Therapeutics Female 1

Card Set Information

Author:
kyleannkelsey
ID:
250047
Filename:
Therapeutics Female 1
Updated:
2013-12-01 18:54:54
Tags:
Therapeutics Female
Folders:
Therapeutics,Female,1
Description:
Therapeutics Female 1
Show Answers:

Home > Flashcards > Print Preview

The flashcards below were created by user kyleannkelsey on FreezingBlue Flashcards. What would you like to do?


  1. PMS occurs during the leuteal or follicular phase of the menstrual cycle?
    Leuteal
  2. Define PMS:
    Group f physical and behavioral symptoms occurring during the leuteal phase
  3. What percent of menstruating women get PMS?
    80%
  4. What percent of menstruating women get premenstrual dysphonic disorder?
    2-8%
  5. What is the cause of PMS?
    Cyclic relationship between ovarian steroids and their neurotransmitters
  6. What are the major signs and symptoms of PMS?
    Breast tenderness, Fatigue, HA, abdominal bloating, depressed mood, irritability
  7. What are the at risk populations for PMS?
    Obese, high stress, underlying depression/anxiety, genetic factors, comorbid conditions, age (20-40)
  8. What are the goals of PMS treatment?
    Undertanding PMS and Improving/eliminating symptoms
  9. PMS treatment is considered effective if there is a ________ or greater improvement in symptoms.
    50%
  10. What are the non-pharmacologic treatments for PMS?
    Aerobic exercise, Dietary modifications, Stress relief and Light therapy
  11. What dietary changes should be made to treat PMS?
    Less fat, caffeine and sodium, maybe more carbs
  12. What are the OTC options for treating PMS?
    Tylenol and Motrin for pain relief, Pamabrom, Ammonium chloride, Pyrilamine and caffeine diuretics
  13. What is the appropriate dosing schedule for Motrin treatment of PMS?
    Begin 1-2 days before expected pain for best relief and continue at scheduled intervals
  14. What does Motrin Contain?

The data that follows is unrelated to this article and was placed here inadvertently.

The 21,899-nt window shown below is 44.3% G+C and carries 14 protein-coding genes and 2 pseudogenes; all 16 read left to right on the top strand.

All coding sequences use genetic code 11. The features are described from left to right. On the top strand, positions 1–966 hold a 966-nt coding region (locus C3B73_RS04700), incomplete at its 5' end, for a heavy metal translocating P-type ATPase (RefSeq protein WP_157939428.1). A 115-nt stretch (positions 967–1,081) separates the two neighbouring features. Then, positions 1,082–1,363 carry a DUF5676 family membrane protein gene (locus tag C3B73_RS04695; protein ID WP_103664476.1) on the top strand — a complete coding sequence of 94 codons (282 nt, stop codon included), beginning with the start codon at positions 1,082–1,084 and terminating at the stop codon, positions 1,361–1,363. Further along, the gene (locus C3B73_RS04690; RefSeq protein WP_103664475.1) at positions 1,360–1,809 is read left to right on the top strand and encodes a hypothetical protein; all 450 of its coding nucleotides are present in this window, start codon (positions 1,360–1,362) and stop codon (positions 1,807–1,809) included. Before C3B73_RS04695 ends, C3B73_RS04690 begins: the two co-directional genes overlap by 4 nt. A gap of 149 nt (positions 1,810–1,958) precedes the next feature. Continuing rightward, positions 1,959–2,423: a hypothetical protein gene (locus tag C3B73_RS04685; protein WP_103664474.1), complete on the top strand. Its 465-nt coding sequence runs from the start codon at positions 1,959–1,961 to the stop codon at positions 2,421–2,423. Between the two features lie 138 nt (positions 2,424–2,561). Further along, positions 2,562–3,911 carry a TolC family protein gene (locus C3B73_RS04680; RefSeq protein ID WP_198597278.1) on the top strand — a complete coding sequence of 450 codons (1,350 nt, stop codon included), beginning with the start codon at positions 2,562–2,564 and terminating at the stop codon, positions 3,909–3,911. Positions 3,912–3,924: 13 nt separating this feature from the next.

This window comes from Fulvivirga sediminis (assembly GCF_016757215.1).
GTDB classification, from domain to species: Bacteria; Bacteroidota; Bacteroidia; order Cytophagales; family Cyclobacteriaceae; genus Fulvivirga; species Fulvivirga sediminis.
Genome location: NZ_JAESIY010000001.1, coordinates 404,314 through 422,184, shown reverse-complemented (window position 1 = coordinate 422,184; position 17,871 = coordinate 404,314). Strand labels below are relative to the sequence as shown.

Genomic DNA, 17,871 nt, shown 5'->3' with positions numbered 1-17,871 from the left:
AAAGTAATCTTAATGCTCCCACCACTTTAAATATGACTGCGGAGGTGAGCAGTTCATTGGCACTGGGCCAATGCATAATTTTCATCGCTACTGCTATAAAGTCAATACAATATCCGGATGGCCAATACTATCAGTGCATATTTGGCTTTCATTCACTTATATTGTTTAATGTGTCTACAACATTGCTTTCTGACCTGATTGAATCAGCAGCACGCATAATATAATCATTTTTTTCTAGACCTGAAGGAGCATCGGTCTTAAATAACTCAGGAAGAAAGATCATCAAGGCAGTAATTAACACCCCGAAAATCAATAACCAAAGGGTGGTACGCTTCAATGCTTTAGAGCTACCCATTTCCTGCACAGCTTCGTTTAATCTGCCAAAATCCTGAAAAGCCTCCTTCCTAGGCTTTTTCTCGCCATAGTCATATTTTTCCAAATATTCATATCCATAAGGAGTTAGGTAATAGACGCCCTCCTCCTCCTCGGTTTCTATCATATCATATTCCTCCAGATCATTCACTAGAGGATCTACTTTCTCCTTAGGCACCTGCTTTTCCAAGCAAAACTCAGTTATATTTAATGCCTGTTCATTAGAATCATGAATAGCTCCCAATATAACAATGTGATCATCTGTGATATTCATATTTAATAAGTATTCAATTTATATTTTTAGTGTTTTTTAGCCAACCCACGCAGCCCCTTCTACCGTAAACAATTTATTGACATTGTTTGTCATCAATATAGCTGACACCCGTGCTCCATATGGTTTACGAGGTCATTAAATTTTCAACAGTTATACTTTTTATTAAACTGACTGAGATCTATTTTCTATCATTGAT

Naproxen and Ibuprofen
  15. What is the MOA for pamabrom?
    Increases: renal blood flow, GFR and diuresis
  16. What are the consequences of use for Pamabrom?
    Golden tint to urine
  17. What schedule would you suggest to a patient taking Pamabrom for PMS?
    Start 5-6 days before menses and continue until desired or through entire menses
  18. What is an important counseling tip for people taking pamabrom?
    Drink 6-8 cups of water a day
  19. Is Pamabrom a high or low potency diuretic?
    Low
  20. Is Ammonium Chloride a high or low potency diuretic?
    High
  21. What is the MOA of Ammonium Chloride?
    Excess ions promote cation and water excretion
  22. What are the consequences of use for Ammonium Chloride?
    Abdominal pain, increased thirst, N/V, gastritis, rash and elecreolyte abnormalities
  23. What are the at risk populations for Pamabrom?
    None reported
  24. What are the at risk populations for Caffeine?
    Anxiety, CV disease, GI issues, renal/hepatic impairment, seizures
  25. What are the at risk populations for Ammonium chloride use?
    Hepatic disease, electrolyte abnormalities or respiratory disease
  26. What is the MOA of Pyrilamine?
    Antihistamine/Diuretic
  27. What are the consequences of use for Pyrilamine?
    Anticholinergic side effects
  28. What groups are at risk for Pyrilamine use?
    No menstruating women, just Elderly and BPH
  29. What effects does Estrogen have on Neurotransmitters?
    Serotonin agonist, dopamine modulator
  30. What effects does Progesterone have on Neurotransmitters?
    GABA agonist
  31. Calcium decreased symptoms of PMS by what percent over placebo?
    18%
  32. What dose of Calcium can be used for PMS treatment?
    1-1.2 g daily
  33. What is the MOA of Calcium in the treatment of PMS?
    Replace Ca that may be low due to high estrogen levels
  34. What are the consequences of use of Ca in the treatment of PMS?
    HA, electrolyte imbalances and GI issues
  35. What groups are at risk when taking Calcium for PMS?
    Hypoparathyroid and nephrolithiasis
  36. What are the safety and effectiveness ratings for Magnesium in the treatment of PMS?
    Likely safe and Possibly effective
  37. What is the MOA of Magnesium for treatment of PMS?
    May relieve migraines with PMS by increased low levels of Mg during menses
  38. What are the consequences of use for Magnesium treatment of PMS?
    Diarrhea and hypomagnesaemia
  39. What patients are at risk when taking Magnesium for PMS?
    Renally impaired and neuromuscular disorder
  40. What are the safety and efficacy ratings for Pyridoxine (B6) treatment of PMS?
    Possibly safe and Possibly effective
  41. What symptoms may Pyridoxine possibly help with in PMS?
    Breast tenderness, PMS related-depression and anxiety
  42. What is the dose of Pyridoxine (B6) for PMS treatment?
    10-100 mg/day
  43. What is the potential MOA for Pyridoxine (B6) in the treatment of PMS?
    Might increases serotonin and GABA

What would you like to do?

Home > Flashcards > Print Preview